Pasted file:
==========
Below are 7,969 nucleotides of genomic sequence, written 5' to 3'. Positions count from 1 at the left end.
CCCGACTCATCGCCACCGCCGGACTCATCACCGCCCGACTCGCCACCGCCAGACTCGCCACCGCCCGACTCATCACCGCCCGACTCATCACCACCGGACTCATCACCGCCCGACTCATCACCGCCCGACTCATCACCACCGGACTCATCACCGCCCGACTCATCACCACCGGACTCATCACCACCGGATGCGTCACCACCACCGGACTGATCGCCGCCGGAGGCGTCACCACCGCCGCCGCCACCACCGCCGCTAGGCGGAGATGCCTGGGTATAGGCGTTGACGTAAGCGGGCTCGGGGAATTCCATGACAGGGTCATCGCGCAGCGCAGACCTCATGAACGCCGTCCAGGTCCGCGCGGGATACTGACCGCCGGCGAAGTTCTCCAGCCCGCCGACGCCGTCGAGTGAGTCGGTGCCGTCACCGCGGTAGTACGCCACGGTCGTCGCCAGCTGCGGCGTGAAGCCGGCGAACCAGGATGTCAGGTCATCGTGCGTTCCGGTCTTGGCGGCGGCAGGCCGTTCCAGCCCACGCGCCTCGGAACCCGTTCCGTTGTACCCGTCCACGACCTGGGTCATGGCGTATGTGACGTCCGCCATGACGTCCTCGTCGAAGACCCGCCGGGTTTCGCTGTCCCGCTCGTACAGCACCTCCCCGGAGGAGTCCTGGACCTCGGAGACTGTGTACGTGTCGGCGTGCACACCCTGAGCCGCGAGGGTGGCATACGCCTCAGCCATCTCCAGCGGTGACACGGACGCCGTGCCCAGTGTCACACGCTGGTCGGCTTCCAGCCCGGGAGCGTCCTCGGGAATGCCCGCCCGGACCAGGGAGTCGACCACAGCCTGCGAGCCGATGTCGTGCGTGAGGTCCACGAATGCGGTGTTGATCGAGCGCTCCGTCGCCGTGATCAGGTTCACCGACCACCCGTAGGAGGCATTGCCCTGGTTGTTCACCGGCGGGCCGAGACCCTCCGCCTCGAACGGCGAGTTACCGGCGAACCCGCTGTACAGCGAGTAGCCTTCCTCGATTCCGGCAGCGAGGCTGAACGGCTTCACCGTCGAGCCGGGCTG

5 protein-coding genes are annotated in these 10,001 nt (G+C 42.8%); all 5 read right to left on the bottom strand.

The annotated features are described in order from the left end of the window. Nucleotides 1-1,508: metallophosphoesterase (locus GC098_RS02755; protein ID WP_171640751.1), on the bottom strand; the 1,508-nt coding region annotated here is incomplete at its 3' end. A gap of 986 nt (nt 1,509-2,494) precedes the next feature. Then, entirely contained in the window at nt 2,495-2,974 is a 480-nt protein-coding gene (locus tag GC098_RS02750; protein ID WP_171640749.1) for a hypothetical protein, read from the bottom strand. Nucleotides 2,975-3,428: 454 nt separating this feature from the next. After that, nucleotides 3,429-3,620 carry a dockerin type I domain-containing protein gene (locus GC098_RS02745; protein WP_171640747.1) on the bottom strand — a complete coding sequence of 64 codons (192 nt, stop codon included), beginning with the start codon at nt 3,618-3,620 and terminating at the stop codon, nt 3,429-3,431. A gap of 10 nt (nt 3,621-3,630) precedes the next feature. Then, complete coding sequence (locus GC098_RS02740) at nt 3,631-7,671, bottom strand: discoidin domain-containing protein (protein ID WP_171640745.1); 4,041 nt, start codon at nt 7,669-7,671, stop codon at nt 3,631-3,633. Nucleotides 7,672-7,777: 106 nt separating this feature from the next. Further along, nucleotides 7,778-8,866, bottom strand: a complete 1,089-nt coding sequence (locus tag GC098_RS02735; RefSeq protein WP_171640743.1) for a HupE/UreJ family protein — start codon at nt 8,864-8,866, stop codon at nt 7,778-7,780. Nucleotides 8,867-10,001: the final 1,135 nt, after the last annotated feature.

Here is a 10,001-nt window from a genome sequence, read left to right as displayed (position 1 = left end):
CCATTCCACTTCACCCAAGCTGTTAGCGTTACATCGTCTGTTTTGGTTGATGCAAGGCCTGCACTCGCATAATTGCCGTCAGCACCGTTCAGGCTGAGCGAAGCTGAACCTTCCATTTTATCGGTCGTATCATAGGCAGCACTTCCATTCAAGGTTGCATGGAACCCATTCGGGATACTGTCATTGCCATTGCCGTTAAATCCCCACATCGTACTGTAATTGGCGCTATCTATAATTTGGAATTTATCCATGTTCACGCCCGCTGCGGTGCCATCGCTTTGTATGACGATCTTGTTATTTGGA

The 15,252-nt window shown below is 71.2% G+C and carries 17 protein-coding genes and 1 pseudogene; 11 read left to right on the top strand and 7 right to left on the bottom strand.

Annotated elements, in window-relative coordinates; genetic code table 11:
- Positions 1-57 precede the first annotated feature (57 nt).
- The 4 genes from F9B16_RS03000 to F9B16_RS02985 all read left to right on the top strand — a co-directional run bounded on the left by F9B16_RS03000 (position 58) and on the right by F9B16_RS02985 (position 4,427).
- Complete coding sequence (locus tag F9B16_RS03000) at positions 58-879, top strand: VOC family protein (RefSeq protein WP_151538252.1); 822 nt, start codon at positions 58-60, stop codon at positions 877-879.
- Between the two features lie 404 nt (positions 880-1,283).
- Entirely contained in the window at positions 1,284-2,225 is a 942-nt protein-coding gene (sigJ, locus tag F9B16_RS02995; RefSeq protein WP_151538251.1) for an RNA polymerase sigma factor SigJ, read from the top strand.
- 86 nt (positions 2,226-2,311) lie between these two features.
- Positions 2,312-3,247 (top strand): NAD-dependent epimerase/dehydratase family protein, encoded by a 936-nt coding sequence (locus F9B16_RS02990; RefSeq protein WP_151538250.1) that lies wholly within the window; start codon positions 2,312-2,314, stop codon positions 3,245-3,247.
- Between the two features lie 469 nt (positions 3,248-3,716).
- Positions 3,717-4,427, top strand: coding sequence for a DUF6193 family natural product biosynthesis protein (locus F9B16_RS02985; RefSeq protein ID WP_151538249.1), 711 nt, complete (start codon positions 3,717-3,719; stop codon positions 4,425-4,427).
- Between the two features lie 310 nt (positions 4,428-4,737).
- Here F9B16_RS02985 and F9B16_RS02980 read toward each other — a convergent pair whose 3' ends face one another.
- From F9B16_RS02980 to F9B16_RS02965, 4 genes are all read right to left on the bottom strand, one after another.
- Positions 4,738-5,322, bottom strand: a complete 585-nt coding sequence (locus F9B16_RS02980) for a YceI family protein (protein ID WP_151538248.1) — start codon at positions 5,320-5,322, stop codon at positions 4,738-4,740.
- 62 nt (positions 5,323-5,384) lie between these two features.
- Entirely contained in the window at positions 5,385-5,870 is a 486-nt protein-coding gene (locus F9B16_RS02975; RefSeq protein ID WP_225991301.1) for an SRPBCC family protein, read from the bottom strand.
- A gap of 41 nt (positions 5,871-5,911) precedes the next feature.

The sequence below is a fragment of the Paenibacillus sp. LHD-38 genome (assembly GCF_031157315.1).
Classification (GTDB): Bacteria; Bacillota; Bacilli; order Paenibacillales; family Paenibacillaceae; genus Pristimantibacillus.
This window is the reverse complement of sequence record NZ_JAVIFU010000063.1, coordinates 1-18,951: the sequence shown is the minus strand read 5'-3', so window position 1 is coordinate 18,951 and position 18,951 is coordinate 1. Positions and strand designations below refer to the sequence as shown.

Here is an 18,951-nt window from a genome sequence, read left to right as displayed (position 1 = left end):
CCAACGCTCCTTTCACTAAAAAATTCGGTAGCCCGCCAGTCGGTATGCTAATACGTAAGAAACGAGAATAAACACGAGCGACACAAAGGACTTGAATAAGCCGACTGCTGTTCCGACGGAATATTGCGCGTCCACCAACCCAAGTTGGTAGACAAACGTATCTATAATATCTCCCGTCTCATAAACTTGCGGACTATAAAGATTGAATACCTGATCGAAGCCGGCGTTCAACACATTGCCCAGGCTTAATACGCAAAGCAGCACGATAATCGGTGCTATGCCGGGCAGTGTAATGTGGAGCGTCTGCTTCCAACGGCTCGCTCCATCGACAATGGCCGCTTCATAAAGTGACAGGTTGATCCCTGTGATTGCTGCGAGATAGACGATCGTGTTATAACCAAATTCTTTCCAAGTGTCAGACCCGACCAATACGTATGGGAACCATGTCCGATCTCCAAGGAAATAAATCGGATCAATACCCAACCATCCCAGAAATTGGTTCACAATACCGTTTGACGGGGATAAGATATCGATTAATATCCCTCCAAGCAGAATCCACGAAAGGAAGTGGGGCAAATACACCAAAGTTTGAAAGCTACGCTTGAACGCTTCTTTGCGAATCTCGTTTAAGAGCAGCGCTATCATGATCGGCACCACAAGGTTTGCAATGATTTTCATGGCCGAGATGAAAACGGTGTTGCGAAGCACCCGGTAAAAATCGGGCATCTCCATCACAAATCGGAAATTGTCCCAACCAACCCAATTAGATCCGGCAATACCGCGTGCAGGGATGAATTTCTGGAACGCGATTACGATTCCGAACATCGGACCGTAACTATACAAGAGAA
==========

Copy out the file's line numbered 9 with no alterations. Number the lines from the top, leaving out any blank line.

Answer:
- Positions 1-57 precede the first annotated feature (57 nt).